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Muscular activity of different shooting distances, different release techniques, and different performance levels, with and without stabilizers, in target archery.
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Muscular activity of different shooting distances, different release techniques, and different performance levels, with and without stabilizers, in target archery.

著者: JP Clarys 附属: Institute of Physical Education and Physiotherapy, Faculty of Medicine and Pharmacy, Vrije Universiteit Brussel, Belgium.J CabriE BollensR SleeckxJ Taeymans所有著者
版本/格式: 文章 文章 : 英语
刊登在:Journal of sports sciences, 1990 Winter; 8(3): 235-57
数据库:取自MEDLINE®/PubMed®,这是美国医学图书馆的一个数据库。
提要:
The quadruple approach in the title refers to four different studies over a period of 3 years. The common factor in these studies is the methodology of the (Brussels) Electromyographic Signal Processing and Analysis System (ESPAS), a hardware and software EMG data acquisition system that has constantly been improved. Therefore, the ESPAS methodology is described extensively (i.e. the electrodes, amplifier,  再读一些...
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文件类型: 文章
所有的著者/提供者: JP Clarys 附属: Institute of Physical Education and Physiotherapy, Faculty of Medicine and Pharmacy, Vrije Universiteit Brussel, Belgium.; J Cabri; E Bollens; R Sleeckx; J Taeymans; M Vermeiren; Van Reeth G; G Voss
ISSN:0264-0414
语言注释: English
专有的标识符 118765219
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摘要:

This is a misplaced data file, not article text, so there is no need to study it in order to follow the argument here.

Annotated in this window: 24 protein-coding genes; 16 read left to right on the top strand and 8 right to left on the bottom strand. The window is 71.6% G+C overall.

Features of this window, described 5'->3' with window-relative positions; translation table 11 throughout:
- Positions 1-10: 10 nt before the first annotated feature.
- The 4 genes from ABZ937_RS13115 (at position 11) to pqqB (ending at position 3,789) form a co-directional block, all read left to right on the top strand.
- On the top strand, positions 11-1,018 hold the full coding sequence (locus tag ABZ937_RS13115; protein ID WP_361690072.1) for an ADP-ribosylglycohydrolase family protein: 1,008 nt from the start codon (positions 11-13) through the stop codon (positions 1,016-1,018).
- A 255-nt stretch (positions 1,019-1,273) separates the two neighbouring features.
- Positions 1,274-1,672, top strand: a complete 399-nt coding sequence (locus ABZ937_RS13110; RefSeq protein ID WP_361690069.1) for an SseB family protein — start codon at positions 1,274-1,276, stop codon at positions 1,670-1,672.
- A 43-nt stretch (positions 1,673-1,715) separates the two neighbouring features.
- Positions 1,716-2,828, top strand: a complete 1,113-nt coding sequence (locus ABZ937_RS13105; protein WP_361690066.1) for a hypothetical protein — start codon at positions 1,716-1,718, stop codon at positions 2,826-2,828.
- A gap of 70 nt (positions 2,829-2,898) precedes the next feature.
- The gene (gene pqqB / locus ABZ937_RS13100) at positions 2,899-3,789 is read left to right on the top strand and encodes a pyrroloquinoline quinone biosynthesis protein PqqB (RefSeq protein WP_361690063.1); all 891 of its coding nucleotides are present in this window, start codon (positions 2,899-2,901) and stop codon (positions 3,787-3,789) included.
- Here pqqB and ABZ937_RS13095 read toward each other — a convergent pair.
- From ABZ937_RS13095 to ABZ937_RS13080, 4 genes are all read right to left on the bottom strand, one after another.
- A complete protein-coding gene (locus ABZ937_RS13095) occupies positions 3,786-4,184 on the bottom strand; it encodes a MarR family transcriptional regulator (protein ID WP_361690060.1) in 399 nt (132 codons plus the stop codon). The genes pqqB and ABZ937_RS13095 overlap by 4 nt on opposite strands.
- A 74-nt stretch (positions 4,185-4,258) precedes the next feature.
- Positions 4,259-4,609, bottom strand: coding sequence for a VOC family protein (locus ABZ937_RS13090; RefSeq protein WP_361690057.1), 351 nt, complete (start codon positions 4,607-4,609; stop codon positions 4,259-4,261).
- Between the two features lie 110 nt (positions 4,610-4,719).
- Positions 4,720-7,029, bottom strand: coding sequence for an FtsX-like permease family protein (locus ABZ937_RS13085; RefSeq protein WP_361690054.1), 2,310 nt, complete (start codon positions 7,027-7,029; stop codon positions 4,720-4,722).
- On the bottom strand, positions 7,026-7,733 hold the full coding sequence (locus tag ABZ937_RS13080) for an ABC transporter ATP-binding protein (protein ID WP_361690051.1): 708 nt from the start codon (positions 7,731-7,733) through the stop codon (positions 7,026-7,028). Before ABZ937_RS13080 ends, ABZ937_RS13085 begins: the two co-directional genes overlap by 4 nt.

The quadruple approach in the title refers to four different studies over a period of 3 years. The common factor in these studies is the methodology of the (Brussels) Electromyographic Signal Processing and Analysis System (ESPAS), a hardware and software EMG data acquisition system that has constantly been improved. Therefore, the ESPAS methodology is described extensively (i.e. the electrodes, amplifier, tape-recorder and processing hardware). Experiment 1 investigated muscular behaviour in target shooting, both indoors (18 and 25 m) and outdoors (50, 70 and 90 m). It was found (via iEMG) that a significant increase in activity only exists between 25 and 50 m, and that there is no linear increase of activity with increased distance. No differences in muscular pattern (IDANCO system: Clarys and Cabri, 1988) or activity between the indoor distances and between the outdoor distances were found. Experiment 2 investigated the muscular economy of four string grips: the three-finger grip, two-finger grip, thumb grip and reversed grip. The largest variations in activity were found for the two most unfamiliar grips, i.e. the thumb and reversed grips; however, low iEMG and the rapid precision improvement (over a limited number of shots) suggest that the thumb grip, if practised long enough, might be the most economical technique. Experiment 3 attempted to differentiate muscular activity and a number of performance variables in three different populations of archers--Olympic athletes, National competitors and beginners--in order to obtain feedback regarding improved performance. Apparently, overall muscle pattern, intensities and arrow speed were not discriminatory. The differences found between the groups (or levels of skill) were affected by the ability to reproduce identical patterns and arrow velocities in consecutive shots and by the constancy of neuromuscular control of the M. trapezius, M. biceps brachii and M. extensor digitorum. Finally, Experiment 4 investigated the muscular activity of elite archers shooting at distances of 70 and 90 m with and without stabilizers. Differences in iEMG were not supported by differences in precision. Over time, the low iEMG in shooting without stabilizers increases precision and delays fatigue.

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